Derek Geary explains why Sheffield United's DNA matches his own after being appointed Blades' academy head
He was born over the Irish Sea and represented their city rivals earlier in his playing career. But no-one could ever accuse Derek Geary of not understanding what it means to wear the badge of Sheffield United.
A man of exemplary attitude, and no little ability, as a player, Geary has taken those attributes into coaching after being forced to retire prematurely because of a debilitating knee injury.
And his work with United’s U18s led to confirmation earlier this week that he was being promoted to the head of the Blades’ academy, stepping into the shoes of Jack Lester after he moved up to work with United’s first team.
Lester was appointed head of player development at Bramall Lane after Paul Heckingbottom, previously the Blades’ U23 boss, succeeded Slavisa Jokanović at the helm earlier in the season.
Michael Collins, the former Huddersfield Town, Scunthorpe United and Oxford United midfielder who briefly managed Bradford City, has been appointed as United’s U23 lead coach.
“The last few months have been hectic, with Jack and Hecky moving up, but it’s a fantastic opportunity for me,” Geary said.
“I’m really excited and looking forward to it. I’ve got an eye on the academy side right from the U8s to the U23s and the players we bring into the building, the culture we set and the environment we give these young players.
“They’re all coming in with a dream of playing for our first team so hopefully I can set that standard and help push things on. I’ve been here a long time and seen a lot of good young players come through, right from Billy Sharp in the first team now and Harry Maguire and Kyle Walker.
“So it’s a tough act to follow but hopefully I can build on the good work done over the last 10 years and continue producing footballers, as this club always has done.”
Crossing the city divide
Geary arrived in Sheffield as a teenager after being plucked by Wednesday from his schoolboy club in Dublin, Rivermount Boys. The Owls liked what they saw in Geary, but his diminutive stature meant they had their reservations.
But Geary impressed during what was essentially a six-month trial period and he played over 100 times for Wednesday, winning the club’s player of the year award as a 21-year-old in 2001/02.
But in 2003 he left Hillsborough, along with Alan Quinn and Leigh Bromby. Those two were snapped up by then-United boss Neil Warnock, who fancied signing Geary as well. But Geary remembers the thought of bringing in another ex-Owl putting Warnock off, and he went to Stockport instead – only to sign for United anyway a few months later.
Geary laughs now at the memory of his early days at Bramall Lane, when he warmed up from the bench to cries – from Blades fans – referencing his Wednesday past, and not at all complimentary.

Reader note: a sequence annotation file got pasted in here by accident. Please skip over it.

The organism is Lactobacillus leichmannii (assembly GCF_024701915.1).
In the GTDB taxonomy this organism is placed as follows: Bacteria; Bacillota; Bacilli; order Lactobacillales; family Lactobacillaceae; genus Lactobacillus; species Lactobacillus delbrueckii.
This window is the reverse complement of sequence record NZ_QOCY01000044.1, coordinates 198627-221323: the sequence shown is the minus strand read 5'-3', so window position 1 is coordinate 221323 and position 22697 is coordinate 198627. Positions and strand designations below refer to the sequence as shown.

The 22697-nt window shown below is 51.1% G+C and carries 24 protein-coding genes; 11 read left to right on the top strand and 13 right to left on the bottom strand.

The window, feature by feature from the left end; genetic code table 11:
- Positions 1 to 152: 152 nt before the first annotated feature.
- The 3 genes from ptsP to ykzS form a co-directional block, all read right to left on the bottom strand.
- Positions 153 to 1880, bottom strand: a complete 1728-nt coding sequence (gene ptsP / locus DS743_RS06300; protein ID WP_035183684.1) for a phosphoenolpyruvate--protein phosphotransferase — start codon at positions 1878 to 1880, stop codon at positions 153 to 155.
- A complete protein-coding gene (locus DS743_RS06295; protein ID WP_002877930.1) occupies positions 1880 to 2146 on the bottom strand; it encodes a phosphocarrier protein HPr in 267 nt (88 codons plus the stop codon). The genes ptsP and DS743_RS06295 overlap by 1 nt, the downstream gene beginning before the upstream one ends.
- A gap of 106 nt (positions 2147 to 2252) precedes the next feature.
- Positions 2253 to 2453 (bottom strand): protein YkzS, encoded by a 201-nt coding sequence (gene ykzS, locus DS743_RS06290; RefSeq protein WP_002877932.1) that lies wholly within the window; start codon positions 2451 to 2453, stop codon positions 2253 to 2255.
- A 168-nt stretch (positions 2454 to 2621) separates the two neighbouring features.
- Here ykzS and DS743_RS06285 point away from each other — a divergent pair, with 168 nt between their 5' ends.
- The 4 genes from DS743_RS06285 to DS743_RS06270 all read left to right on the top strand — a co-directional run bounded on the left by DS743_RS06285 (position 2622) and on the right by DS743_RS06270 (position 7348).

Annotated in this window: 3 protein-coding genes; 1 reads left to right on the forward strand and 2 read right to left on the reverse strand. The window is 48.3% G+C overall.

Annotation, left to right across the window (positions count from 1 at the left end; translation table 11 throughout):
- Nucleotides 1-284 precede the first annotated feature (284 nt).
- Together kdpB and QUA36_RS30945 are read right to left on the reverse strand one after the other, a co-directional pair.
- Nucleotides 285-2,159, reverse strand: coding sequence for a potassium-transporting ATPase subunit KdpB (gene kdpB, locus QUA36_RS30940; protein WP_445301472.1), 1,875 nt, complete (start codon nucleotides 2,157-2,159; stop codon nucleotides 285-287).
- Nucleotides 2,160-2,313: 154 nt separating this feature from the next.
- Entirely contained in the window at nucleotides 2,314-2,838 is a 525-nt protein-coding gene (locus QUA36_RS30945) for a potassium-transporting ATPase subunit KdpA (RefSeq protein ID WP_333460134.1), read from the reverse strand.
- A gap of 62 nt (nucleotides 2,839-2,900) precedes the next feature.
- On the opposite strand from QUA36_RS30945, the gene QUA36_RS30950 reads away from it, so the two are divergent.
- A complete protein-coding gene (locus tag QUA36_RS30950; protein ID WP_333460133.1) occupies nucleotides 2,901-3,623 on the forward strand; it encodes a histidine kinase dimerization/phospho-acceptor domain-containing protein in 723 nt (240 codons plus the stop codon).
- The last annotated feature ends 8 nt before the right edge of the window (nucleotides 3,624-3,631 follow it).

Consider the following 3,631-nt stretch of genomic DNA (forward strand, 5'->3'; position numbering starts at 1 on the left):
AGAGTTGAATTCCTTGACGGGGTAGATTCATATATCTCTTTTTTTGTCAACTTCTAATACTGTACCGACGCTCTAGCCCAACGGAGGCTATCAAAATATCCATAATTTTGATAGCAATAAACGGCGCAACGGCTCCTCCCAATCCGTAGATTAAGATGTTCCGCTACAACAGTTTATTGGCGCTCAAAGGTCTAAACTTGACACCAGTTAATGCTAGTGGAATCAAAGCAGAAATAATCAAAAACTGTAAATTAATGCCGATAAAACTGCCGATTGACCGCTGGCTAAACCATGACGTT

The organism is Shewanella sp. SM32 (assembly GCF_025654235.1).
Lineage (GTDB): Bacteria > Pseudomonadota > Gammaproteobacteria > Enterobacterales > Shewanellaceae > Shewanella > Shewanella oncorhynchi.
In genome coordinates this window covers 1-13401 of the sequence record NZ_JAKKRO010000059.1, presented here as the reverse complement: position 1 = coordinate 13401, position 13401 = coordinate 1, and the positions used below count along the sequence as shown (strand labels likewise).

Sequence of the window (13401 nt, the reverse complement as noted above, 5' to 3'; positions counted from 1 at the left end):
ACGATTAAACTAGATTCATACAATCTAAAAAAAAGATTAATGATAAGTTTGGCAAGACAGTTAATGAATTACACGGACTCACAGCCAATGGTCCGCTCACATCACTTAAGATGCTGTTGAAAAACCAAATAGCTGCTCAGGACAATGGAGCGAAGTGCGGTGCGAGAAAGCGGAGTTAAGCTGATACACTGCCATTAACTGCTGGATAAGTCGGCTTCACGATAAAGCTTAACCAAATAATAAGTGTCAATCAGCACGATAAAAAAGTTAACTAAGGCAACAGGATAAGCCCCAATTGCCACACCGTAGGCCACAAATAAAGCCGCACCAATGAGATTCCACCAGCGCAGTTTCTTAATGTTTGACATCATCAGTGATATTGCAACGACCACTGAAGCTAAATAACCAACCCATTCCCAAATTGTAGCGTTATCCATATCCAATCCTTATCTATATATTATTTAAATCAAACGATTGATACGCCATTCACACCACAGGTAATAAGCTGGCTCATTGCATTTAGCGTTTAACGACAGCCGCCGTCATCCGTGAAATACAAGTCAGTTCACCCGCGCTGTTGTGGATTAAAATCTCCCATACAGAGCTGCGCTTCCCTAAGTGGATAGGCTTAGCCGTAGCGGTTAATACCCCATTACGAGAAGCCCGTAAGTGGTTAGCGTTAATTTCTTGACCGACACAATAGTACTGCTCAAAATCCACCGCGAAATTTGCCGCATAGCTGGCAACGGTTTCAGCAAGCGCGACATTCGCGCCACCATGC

But, like Quinn and Bromby, he won over the Blades faithful and was a part of the squad that was promoted to the Premier League in 2005/06.
“I’ve been in Sheffield a long time and at Sheffield United for a long time, and it’s a club I have a really good connection and bond with,” Geary added.
“I know the club’s DNA inside out, it matches mine. I went from playing to coaching and then with the U18s and like everything else, I’ve always put 100 per cent in.
“I’ve always thrown myself in and see how I progress from there. Fortunately for me I’ve been given a lot of opportunity at this football club to progress in my coaching and I’m grateful for this opportunity.
“As always I’ll give 100 per cent and the most important thing is that my 100 per cent effects these young players and helps them come through.
“United have always produced players. It’s the city and the expectations, the coaches and staff and everything that comes together helps these young kids come through. If you ask anyone outside Sheffield United, I think they’d say it’s one of the best production lines in the country. And that includes Category One clubs.”
A shift in focus
Geary’s appointment comes just months after United signalled their intention to move the club towards a more self-sustainable model, emphasising homegrown players’ development and building on the previous good work done by the club’s academy.
The likes of Maguire and Walker have graduated from Shirecliffe to become established England internationals, while players such as Aaron Ramsdale and David Brooks have moved to the Premier League in recent years after coming through the ranks at Shirecliffe.
Late last year, a report revealed that United have received over £37.5m in transfer fees for graduates of its development programme since 2010 – but the aim at United is to get full value for those players playing for the Blades, rather than clubs higher up the footballing food chain.
“It’s important that there’s a pathway,” Geary added.
“Without the opportunity, everything blocks up at some stage. So right from the board down, there’s an onus to produce players.
“With that comes pressure, but that’s what this game’s all about. We’ve got a group of talented players and we’ve got to give them the best chance to come though here.
“It’s an exciting time, I’m really looking forward to it and hopefully we can produce. I’ve been here for a long time and the fans love to see young kids coming through, especially when it’s one of their own, Sheffield kids. So that’s the main aim and drive. Hopefully they can fulfil the career they dream of.”